Monday 8 May 2017

He Never Died - Netflix Film Review

This had popped up on my suggested films on Netflix a few times and up until now I had ignored it, mainly because it said “because you watched Van Helsing” so I assumed it wasn’t going to be great (See my review of Van Helsing here). However, on a slow Sunday afternoon where I couldn’t commit to binge a new series it found its way onto my screen.

This is an indie film, but the quality is so good I don’t think you would ever notice. High budget special effects weren’t really necessary so they didn’t try and the result is a very well-polished film. I hadn’t heard a word about this film upon realise so when I started watching I was very surprised by just how good it was.

For those of you who have watched supernatural, I don’t think it will take you long to figure out who the mysterious character is when you know he isn’t a regular bloke. I guess the thing I liked most about this film is that it seriously underplays the supernatural element and doesn’t both giving you any kind of half thought out explanation,  he just is what he is and as far as you know he is the only supernatural part of the film.

It takes a very good film to create a compelling story when the main character cannot come under any threat and doesn’t really care about anything other than maintaining a routine, but they managed it. It’s clear that “Jack” keeps himself to a routine for the safety of others, but it seems as if it’s just a routine or a series of habits rather than being something he is particularly fussed about.  It’s like he doesn’t want the hassle, rather than being bothered about hurting people.

So, the main character is almost entirely morally ambiguous, immortal, very cool and hilarious. All of the comedy in this film, of which there is a lot, comes from Henry Rollins portrayal of the main character. He delivers these deadpan uncaring and blunt responses that are priceless. For example when he finds out he has a daughter and is asked to help look for her he replies “an abortion is only $300, you could have afforded one”.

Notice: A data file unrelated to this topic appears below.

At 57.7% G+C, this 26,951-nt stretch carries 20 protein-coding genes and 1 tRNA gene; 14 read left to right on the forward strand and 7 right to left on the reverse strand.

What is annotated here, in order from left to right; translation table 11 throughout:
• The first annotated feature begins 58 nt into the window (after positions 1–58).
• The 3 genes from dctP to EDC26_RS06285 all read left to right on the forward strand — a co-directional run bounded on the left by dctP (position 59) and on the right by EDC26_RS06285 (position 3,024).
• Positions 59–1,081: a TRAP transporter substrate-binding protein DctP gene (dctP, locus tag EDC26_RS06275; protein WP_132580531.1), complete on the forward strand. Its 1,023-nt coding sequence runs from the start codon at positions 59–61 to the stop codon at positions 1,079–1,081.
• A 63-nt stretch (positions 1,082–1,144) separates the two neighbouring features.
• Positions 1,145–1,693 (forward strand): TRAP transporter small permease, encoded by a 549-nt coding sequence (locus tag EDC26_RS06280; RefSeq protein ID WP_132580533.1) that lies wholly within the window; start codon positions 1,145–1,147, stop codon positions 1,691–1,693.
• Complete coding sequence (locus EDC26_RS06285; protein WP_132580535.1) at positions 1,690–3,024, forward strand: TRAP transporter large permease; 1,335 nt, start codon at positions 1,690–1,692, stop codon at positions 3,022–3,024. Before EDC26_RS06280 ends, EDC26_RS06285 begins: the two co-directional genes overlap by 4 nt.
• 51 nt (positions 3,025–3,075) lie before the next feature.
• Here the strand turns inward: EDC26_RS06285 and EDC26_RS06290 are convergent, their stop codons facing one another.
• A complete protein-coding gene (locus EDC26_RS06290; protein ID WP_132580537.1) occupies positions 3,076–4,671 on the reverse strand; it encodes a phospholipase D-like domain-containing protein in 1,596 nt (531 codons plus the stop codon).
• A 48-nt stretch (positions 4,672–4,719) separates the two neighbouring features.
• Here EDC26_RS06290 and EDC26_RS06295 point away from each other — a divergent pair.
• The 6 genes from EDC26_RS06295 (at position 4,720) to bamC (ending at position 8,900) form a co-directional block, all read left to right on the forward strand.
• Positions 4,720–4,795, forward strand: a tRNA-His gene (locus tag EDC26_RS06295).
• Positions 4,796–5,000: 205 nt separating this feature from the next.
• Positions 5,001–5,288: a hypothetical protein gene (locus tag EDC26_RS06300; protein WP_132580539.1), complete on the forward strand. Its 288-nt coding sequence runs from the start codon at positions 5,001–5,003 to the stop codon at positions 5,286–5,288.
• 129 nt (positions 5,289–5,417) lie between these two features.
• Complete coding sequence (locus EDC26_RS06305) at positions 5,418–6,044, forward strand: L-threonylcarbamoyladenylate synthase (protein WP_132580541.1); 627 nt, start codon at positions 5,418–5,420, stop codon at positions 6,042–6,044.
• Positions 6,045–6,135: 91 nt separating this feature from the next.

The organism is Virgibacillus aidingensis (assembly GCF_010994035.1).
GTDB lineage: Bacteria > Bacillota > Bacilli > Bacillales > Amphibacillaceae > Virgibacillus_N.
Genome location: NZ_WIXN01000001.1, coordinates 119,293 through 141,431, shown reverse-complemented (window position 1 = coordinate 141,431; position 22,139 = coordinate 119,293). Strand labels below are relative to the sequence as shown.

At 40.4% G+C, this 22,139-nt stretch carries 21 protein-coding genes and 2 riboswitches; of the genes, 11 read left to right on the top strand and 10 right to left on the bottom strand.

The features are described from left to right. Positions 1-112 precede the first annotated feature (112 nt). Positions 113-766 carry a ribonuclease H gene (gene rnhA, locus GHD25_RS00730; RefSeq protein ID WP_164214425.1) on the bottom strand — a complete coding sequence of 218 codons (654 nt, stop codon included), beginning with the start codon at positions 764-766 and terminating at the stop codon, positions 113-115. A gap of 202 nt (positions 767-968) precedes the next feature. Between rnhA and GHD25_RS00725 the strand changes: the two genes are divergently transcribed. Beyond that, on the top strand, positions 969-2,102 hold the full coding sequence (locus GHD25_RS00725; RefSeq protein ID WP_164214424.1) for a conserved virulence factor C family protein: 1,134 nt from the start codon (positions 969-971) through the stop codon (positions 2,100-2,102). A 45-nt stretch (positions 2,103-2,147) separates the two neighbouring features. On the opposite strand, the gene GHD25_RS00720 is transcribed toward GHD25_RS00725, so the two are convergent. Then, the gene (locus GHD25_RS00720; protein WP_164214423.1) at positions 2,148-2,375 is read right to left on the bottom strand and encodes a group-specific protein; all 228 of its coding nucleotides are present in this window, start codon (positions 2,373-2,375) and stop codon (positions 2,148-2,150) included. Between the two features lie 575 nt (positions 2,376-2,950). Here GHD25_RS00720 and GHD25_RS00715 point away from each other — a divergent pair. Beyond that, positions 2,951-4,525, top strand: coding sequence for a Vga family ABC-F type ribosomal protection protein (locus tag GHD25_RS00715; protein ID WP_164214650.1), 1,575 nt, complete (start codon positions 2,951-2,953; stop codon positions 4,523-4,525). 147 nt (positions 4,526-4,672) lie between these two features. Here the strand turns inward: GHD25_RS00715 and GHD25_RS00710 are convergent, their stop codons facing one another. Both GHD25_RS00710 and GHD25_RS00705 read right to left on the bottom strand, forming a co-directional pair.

The main character has one hobby, Bingo. I assume this is partly because it’s quite amusing, but I think it is also a hint that he is really old, much older than he looks.

As the description on Netflix will tell you (so I’m not giving any real spoilers) he is a cannibal. There is a brief reference to him being a Vampire but they didn’t dwell on it because he isn’t really. He is immortal and needs to eat humans to keep the voices away, so if you think about it he is essentially a dark supervillain where no hero existed to try and end him.

In most stories such as these, we come in looking at the character when they are in their prime or at the start of their journey. This is a film about a character whose story cannot end and so he is just going through the motions, staying alive because he has no choice.

 In my opinion, the film this is most like is Constantine; except it’s a lot better because it’s not “Hollywood Dark” it’s actually a dark film that isn’t afraid to be very different. I have read that they are potentially going to make either a sequel or a miniseries continuation, which if Rollins and Writer/Director Jason Add to dictionary are both attached to, will be very worth a watch.


This was a very interesting film, taking lots of risks by avoiding any clichés often relied upon in these genres. I would say that if there is one film on Netflix right now you should watch this is it.

4/5 Slices 

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